It's not easy being a legend. Ask any Santa Claus.
"Portraying one of the world's great international heros is an awesome responsibility," says Santa Joe Myering. "Meeting Santa may be the most exciting thing that's ever happened to a child, and if you're not convincing you could spoil a child's beautiful fantasy."
There are other challenges to playing Santa, adds the 25-year-old singer and actor who dons the familar red suit Saturdays at Lord and Taylor, Seven Corners, Va.
"When children get excited they tend to lose control of some bodily functions," says Myering. "You see a gleam in their eye, a smile on their face and a nice little gift on your lap. I excuse myself to feed the reindeer, and change into spare pants."
Despite the beard-pullers, shin-kickers and eye-pokers, Santa -- in a roasting hot suit -- must stay animated and jolly, notes Myering, throughout a long day of tot-hoisting and bear-hugging. And they're got to think fast to answer sticky question like: "How come I didn't get any presents last year?" or "Can you bring a new Daddy for my Mommy?"
Myering has had some special assistance for his Claus metamorphosis: He is trained as an actor and he hold a diploma from the University of Santa Claus (U.S.C.), run by Western temporary Services, renter each year of more than 3,000 Santas. Their half-day training session covers everything from how to make up your eyebrows to what to say.
Santa patter, U.S.C. style, has three basic sections: the invitation, recognition of the child and closing questions.
Invite a child onto your lap warmly and gently, recommends U.S.C. instructor and Western's Arlington branch manager Georgia Anthony. Comment on the child's appearance -- they've grown, they look strong and healthy -- and ask what they want to be when they grow up. Ask what he or she wans for Christmas. Keep listening until you're sure the child is finished.
The U.S.C. closing: "You've told me what you want, now I'll tell you what Santa wants." And then comes a plug for good health habits such as teeth-brushing, eating vegetables and going to bed on time.
Here are some other U.S.C.-endorsed suggestions for Santa:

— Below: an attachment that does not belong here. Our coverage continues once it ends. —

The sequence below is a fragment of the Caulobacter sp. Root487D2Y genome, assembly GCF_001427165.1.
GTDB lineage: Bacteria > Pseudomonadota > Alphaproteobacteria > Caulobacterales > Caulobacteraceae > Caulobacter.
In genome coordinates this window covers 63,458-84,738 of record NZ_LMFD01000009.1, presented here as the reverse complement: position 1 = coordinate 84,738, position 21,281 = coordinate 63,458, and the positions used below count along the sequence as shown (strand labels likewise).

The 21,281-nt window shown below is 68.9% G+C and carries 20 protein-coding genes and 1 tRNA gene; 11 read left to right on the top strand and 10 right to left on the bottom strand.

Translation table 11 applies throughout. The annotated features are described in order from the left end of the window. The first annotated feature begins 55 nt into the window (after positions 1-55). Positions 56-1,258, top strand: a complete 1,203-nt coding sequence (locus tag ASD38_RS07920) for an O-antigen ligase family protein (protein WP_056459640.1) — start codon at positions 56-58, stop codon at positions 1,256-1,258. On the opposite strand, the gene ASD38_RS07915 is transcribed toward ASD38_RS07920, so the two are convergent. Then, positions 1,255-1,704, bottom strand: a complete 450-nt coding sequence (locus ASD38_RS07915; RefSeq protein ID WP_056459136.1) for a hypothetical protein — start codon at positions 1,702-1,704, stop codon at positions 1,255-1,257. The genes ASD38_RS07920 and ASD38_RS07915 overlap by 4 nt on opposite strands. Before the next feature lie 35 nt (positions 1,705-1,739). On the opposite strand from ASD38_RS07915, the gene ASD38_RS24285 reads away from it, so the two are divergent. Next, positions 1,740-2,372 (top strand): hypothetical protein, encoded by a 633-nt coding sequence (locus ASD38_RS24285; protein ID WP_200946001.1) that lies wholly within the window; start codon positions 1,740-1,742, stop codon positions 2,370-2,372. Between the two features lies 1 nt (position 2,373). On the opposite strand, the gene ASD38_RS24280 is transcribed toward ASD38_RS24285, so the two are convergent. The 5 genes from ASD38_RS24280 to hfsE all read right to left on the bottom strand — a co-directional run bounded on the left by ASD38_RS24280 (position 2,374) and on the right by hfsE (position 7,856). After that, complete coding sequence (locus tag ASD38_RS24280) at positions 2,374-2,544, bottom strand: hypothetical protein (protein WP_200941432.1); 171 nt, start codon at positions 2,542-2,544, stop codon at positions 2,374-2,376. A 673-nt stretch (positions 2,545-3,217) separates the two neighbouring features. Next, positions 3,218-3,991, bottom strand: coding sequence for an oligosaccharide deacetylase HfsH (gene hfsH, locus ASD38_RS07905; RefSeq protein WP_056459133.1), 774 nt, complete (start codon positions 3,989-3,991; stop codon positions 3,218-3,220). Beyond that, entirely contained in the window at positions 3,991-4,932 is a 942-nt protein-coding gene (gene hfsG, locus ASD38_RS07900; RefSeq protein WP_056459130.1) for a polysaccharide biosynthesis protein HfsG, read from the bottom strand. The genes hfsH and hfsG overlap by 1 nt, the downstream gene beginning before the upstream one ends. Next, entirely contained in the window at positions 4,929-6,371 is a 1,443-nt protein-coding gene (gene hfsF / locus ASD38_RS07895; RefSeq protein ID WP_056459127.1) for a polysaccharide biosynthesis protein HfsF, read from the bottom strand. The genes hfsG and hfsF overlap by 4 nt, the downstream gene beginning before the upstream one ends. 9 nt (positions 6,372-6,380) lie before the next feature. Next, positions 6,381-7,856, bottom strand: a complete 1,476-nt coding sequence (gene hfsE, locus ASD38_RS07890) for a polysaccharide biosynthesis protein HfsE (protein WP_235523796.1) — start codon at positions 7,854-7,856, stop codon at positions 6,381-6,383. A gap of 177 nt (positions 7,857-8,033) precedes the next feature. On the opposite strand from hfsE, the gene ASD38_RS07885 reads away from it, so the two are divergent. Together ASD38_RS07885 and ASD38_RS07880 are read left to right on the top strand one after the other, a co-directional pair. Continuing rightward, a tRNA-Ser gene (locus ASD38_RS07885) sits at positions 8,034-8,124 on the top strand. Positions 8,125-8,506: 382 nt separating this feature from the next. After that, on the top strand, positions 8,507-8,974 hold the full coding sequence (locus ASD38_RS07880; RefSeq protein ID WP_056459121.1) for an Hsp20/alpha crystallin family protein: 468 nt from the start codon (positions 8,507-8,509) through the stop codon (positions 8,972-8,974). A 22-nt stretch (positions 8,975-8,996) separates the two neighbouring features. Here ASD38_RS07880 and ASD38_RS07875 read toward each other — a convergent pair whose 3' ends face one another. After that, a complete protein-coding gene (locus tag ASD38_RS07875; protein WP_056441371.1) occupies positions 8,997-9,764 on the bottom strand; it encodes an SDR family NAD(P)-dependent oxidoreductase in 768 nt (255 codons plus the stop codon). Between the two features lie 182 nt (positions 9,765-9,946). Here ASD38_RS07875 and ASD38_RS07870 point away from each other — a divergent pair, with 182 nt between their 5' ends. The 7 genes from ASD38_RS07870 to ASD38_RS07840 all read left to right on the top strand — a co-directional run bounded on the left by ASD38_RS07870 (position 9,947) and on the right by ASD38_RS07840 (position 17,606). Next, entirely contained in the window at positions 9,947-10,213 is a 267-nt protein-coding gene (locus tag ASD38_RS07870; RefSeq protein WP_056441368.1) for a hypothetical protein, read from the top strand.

Never promise a child anything. Parents may not be able to afford a pony or a space ship -- or any presents at all.
Refer to the adults a child lives with as "folks." Many children do not live with their natural parents.
Don't recommend a brand-name toy. Santa doesn't endorse any particular manufacturer.
Avoid boisterous Ho-Ho-Hoing. Children can be frightened by loud, fast actions. Speak gently and say "Hello, I've been expecting you."
Look to parents for cues. If a child asks for a sled, a parent may nod "Yes." If one parent signals "yes" and the other "no" (as happened to one Santa), say "Santa will surpise you on Christmas day."
Keep in character. Children will sense your moods.
Tell a child that Santa brings only toys. You may be asked, for example, to bring a baby brother or sister.
Bring a change of costume. Some Santas put a plastic sheet on their laps in case of an accident.
Use mouthwash and deordorant. Santa doesn't have garlic or cigarette breath and never drinks on the job.
Say "Ouch" if your beard is pulled .
Stay out of sight on a break. Never let a child see you take off your beard or scratch where it itches.
No flirting. Santa is married.
From some Washington area Santas, these additional suggestions:
Memorize the reindeer's names. "I got called on that one," says Billie Anderson, 25, a building restorer who is Santa Clausing at Prince George's Plaza. (They are Dasher, Dancer, Prancer, Vixen, Comet, Cupid, Donner, Blitzen and Rudolph.)
Ask adults the same questions you ask kids. "They love it," says George Petersen, 22, an aspiring model.
"If a kid asks if you have any children" (also known as dependent Clauses), Petersen advises saying, "all children are Santa's children."
Remind children that Santa is an elf if you are the female variety and your size is questioned. Helen Scarr, 22, a social worker and a downtown Woodward & Lothrop Santa, also uses what she calls her "Yogi Bear throat voice." No youngsters have as yet questioned the authenticity of her voice, she says.
Play psychiatrist. Scarr, for example, when asked a difficult question like "What does God look like?" answers "What do you think he looks like?"
Keep a sense of humor, wonder and fantasy. Daureen Stanford/Fenner, who appreared as Santa recently at Woodward & Lothrop downtown, tells curious children "Santa is magic. He can be any color, shape or size. Am I black today? Well, today must be my black day."
This sense of wonder is also helpful in answering one of the toughest questions: "Are you the real Santa Claus?"
"When a child asks me that," says Joe Myering, "I say 'Are you a real little boy or girl or are you just someone dressed up like a little boy or girl?'
"When they say they're real, I say, 'Do you expect me to believe that? Well you sure look like a little boy or girl. Its all a matter of believing.'"?